Metformin ok in moderate renal disease eGFR ≥ 30 ml/min

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"Metformin ok in moderate renal disease eGFR ≥ 30 ml/min"

An editorial in a recent BMJ discusses the issue of using metformin in patients with diabetes plus renal impairment.1 Historical cautions around use were based on the risk of lactic acidosis. However, a 2008 paper from the General Practice Research database found that the risk of lactic acidosis was lower with metformin than with sulphonylureas.2 The BMJ authors point out there are risks of doing harm by not using metformin in patients with renal impairment. NICE Guidelines advise that that metformin should be stopped when eGFR reaches 30 ml/min. They imply that use at lower eGFR is something to contemplate at a secondary care level.

Patients should, however, be advised to stop metformin during periods of acute illness (such as gastrointestinal upset or other infections), where renal function may acutely deteriorate, and restart it when they have recovered.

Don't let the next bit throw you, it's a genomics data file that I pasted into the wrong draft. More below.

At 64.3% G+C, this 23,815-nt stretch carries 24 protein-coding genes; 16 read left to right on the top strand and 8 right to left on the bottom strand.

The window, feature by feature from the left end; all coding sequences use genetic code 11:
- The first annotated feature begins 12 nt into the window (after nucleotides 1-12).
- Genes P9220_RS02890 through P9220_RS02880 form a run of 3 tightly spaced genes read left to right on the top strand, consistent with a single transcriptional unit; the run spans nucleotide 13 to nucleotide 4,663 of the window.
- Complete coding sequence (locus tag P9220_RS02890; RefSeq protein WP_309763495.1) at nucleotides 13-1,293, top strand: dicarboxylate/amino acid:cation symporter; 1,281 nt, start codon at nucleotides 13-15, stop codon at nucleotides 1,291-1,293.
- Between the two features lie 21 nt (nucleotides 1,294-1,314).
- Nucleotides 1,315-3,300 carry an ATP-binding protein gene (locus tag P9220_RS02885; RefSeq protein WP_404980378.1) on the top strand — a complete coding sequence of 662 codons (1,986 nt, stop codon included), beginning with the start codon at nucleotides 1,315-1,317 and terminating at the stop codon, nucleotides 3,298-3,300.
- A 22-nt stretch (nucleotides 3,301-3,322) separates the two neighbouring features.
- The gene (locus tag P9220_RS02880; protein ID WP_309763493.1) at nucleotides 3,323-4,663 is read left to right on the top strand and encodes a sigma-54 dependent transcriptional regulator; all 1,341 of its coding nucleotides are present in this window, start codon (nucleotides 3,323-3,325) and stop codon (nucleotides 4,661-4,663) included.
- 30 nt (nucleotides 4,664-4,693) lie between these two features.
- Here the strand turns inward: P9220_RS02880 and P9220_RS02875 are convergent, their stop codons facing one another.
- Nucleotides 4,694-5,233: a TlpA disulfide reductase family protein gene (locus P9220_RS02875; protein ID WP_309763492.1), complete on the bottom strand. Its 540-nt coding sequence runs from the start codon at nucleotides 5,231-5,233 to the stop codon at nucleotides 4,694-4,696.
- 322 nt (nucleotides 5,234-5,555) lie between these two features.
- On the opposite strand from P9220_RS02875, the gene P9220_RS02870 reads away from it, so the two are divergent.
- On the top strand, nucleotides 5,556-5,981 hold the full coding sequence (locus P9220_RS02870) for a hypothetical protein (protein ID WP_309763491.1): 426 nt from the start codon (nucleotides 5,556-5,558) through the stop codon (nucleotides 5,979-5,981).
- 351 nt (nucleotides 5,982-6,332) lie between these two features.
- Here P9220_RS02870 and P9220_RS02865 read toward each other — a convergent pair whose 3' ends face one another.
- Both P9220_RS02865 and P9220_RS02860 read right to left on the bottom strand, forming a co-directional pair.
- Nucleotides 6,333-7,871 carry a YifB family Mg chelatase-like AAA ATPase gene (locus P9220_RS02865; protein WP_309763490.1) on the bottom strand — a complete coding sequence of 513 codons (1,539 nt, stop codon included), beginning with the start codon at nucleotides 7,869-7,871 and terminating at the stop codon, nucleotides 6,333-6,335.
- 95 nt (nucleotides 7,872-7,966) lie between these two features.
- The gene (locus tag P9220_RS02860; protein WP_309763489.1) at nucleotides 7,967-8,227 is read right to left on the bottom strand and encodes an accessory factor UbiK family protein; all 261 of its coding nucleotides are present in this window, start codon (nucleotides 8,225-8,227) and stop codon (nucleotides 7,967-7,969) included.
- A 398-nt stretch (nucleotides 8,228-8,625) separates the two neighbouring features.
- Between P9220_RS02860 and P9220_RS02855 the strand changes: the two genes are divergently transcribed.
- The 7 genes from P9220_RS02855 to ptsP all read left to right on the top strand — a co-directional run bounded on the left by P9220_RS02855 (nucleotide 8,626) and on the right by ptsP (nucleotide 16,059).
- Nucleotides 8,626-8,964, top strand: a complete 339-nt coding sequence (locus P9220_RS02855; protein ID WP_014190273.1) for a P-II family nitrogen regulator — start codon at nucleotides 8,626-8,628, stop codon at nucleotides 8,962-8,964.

This gem has been checked by Dr Rinki Murphy, Diabetes Specialist Greenlane and Middlemore Hospitals and Mercy Specialist Centre, 100 Mountain Rd Epsom Auckland 1023 ph (09) 623 1170, Fax: (09) 623 1172.


  1. Bodmer M, Meier C, Krahanbuhl S, Jick SS, Meier CR. Metformin, sulphonylureas or other antidiabetic drugs and the risk of lactic acidosis or hypoglycaemia. Diabetes Care 2008;31:2086-91.

Gems are chosen by the Goodfellow director Dr. Bruce Arroll to be either practice changing or practice maintaining. The information is educational and not clinical advice.

As published in NZ Doctor 13/05/2015